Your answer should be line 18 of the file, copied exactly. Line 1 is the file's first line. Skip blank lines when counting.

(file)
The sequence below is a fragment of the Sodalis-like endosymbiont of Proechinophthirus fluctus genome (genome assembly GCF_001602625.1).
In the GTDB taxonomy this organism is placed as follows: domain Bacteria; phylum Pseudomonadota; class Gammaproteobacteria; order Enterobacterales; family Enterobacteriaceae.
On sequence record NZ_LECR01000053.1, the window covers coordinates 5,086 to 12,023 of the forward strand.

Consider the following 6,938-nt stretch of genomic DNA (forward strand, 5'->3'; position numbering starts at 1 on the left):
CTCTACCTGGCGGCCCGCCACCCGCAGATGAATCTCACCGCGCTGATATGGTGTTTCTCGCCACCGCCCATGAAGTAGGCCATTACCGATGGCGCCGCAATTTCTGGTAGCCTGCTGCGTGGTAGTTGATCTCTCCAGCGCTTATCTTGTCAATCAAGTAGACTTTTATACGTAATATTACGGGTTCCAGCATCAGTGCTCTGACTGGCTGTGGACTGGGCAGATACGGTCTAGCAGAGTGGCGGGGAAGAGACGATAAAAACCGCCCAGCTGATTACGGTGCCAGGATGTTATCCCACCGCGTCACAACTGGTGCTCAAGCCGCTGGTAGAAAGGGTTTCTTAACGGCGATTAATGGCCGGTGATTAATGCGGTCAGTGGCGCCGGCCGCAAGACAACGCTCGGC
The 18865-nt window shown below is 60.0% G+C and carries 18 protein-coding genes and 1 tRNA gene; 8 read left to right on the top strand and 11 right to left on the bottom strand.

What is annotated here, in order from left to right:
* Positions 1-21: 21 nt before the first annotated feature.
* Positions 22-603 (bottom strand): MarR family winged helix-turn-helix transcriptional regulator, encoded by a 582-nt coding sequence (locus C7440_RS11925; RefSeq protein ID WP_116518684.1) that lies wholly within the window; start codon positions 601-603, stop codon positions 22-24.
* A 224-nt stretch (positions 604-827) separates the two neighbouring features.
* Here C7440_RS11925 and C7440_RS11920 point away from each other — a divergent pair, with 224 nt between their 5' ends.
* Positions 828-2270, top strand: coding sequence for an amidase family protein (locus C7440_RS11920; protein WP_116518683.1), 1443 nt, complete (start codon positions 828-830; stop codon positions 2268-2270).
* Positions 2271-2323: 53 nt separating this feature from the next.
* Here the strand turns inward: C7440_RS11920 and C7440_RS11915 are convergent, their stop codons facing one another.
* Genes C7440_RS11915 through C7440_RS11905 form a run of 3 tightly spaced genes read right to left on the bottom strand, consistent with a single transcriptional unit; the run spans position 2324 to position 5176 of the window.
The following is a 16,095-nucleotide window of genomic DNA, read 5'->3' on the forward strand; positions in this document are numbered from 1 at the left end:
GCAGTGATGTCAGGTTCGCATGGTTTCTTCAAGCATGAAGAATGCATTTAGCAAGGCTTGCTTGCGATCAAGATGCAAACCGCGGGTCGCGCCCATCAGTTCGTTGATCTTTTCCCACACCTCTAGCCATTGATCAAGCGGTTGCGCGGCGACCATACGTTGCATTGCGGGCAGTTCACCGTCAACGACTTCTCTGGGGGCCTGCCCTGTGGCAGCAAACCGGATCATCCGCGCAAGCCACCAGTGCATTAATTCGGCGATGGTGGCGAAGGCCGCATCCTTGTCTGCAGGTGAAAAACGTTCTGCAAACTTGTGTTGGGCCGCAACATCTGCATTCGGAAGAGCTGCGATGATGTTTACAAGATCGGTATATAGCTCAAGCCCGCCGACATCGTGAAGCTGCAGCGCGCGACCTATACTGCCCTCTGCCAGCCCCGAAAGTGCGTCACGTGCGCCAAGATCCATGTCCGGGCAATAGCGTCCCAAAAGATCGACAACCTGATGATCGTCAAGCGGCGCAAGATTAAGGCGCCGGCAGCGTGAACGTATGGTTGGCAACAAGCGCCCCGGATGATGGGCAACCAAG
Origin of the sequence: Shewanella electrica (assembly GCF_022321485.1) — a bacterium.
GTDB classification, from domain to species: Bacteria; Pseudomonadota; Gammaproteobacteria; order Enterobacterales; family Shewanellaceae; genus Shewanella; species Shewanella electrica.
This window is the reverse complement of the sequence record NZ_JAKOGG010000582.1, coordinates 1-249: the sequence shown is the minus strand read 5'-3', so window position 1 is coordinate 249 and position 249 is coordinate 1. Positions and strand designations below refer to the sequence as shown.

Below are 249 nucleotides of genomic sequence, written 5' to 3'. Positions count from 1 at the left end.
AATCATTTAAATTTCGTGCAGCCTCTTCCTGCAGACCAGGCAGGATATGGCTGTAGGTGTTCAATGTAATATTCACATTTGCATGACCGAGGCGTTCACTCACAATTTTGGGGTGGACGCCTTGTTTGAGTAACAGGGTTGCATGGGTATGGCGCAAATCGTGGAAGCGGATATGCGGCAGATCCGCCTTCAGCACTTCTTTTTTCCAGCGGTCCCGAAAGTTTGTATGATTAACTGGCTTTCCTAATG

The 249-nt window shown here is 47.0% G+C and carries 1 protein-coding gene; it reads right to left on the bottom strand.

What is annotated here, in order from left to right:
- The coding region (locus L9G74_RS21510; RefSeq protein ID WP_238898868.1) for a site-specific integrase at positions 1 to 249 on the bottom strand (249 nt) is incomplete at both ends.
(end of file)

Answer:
Origin of the sequence: Shewanella electrica (assembly GCF_022321485.1) — a bacterium.